Emergency hospital admissions at the end of life set to sky rocket

We’ve collected new data that for the first time shows the true impact of a failure to significantly improve community care services over the next few years.

The NHS is under pressure

If someone close to you was in the last year of their life, how much of that time would you want them to spend in hospital if they didn’t need to be there?

While clearly some emergency hospital admissions for people near the end of their life are appropriate and necessary, many are not, particularly where good community services are in place.

We’ve written before about why reducing unnecessary emergency admissions to hospital is vastly better for patients and vital to relieving the current pressure on the NHS.

New hospital data

But we now have new data that for the first time shows the true impact of a failure to significantly improve community care services over the next few years.

Read our data briefing

We’ve collected new data that shows on average, people in Britain are admitted to hospital in an emergency 2.92 times in the last year of their life and spend 19.35 days in a hospital bed as a result.

Average days spent in hospital following emergency admissions in last year of life
Average days spent in hospital following emergency admissions in last year of life

In total, there were over 1.6 million emergency admissions for people in the last year of their life in Britain in 2016, costing the NHS £2.5 billion and amounting to around 11 million days in hospital.

Ageing population

Our ageing population means the number of people dying each year is going to go up significantly over the next 20 years. This means the cost of emergency admissions for people in the last year of life could almost double.

These admissions could cost the NHS an extra £2 billion, and up to 8,000 extra hospital beds could be needed by 2038 – the equivalent of an extra ward in every hospital with a major A&E unit, dedicated solely to emergency beds for dying people. 

It doesn’t have to be that way, with the right investment in community services. For instance, research from the Nuffield Trust shows that people who receive support in their homes from Marie Curie Nurses were three times less likely to have an emergency admission at the end of their lives, resulting in lower average costs to the NHS.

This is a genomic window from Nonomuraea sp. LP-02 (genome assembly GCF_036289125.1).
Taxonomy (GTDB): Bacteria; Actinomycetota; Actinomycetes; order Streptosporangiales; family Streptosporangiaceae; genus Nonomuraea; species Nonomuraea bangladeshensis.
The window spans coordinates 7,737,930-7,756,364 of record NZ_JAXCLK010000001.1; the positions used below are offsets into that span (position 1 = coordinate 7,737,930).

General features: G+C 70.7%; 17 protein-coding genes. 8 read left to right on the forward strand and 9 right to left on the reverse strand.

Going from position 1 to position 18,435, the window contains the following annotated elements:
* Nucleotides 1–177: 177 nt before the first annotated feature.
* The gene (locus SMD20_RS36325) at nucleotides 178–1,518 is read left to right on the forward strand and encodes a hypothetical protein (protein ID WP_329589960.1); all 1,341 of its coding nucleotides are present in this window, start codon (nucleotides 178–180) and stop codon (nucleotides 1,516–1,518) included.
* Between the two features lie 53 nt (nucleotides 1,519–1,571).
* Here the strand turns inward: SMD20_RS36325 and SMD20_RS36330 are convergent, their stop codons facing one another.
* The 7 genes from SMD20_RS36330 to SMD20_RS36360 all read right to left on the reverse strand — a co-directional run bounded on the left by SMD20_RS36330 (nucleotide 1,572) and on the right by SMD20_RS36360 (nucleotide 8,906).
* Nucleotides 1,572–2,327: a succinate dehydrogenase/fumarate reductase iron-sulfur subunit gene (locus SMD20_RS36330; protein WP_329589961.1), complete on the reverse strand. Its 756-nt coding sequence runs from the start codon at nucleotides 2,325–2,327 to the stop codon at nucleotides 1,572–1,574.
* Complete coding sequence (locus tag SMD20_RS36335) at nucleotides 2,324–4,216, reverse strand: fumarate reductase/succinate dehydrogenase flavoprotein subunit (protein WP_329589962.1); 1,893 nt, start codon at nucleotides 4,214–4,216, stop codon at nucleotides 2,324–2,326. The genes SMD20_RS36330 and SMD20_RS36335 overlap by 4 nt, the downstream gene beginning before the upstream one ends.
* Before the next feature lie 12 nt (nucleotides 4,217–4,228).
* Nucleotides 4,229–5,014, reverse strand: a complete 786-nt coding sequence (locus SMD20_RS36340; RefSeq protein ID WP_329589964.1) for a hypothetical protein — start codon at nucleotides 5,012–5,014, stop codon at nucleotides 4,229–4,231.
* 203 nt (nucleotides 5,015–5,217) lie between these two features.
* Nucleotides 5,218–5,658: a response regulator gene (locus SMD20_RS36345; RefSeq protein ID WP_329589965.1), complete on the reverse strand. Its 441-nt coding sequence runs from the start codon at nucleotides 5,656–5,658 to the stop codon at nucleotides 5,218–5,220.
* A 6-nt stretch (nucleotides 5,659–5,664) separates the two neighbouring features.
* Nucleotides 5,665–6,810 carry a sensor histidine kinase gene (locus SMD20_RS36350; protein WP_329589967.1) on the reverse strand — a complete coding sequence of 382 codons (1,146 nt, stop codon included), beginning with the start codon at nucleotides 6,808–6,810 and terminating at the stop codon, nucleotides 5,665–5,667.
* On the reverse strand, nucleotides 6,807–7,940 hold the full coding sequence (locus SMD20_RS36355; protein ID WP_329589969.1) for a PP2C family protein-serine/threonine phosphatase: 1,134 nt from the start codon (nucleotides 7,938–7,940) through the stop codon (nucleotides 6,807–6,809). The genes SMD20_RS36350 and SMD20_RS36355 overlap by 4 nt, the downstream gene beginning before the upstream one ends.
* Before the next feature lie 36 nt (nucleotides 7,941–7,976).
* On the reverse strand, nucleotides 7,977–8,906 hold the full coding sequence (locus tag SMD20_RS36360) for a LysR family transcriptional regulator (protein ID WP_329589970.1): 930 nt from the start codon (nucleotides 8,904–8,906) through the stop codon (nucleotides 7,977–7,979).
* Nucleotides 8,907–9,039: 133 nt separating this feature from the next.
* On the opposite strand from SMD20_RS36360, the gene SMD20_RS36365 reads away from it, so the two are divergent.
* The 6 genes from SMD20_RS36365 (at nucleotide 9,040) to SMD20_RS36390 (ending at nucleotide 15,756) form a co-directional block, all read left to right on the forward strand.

Future of the NHS

It is hard to see what clinical reason there can be for every single person dying in Britain (excluding those who die suddenly) to spend three weeks of their last year of life in a hospital bed as a result of one or more emergency admissions. Being rushed repeatedly to hospital is stressful and upsetting for individuals and families, particularly when they may have little time left. A&E should be a last resort, not the first port of call.

Rapidly improving the current situation doesn’t just make sense for patients – it’s critical for the future of the NHS. Our analysis shows the dramatic increase in hospital beds and costs the healthcare system will have to accommodate if nothing changes – or even if improvement continues at its current speed.

If those beds and funds aren’t in place, people in the UK will have to adapt to a radical change in their ability to access hospital care due to overcrowding, as well as their expectations of the quality and extent of their care at the end of their lives not being met.

Have you been affected by issues around emergency hospital admissions at the end of someone's life? If so, sharing your story with us could help us make the case for change. Share your story today.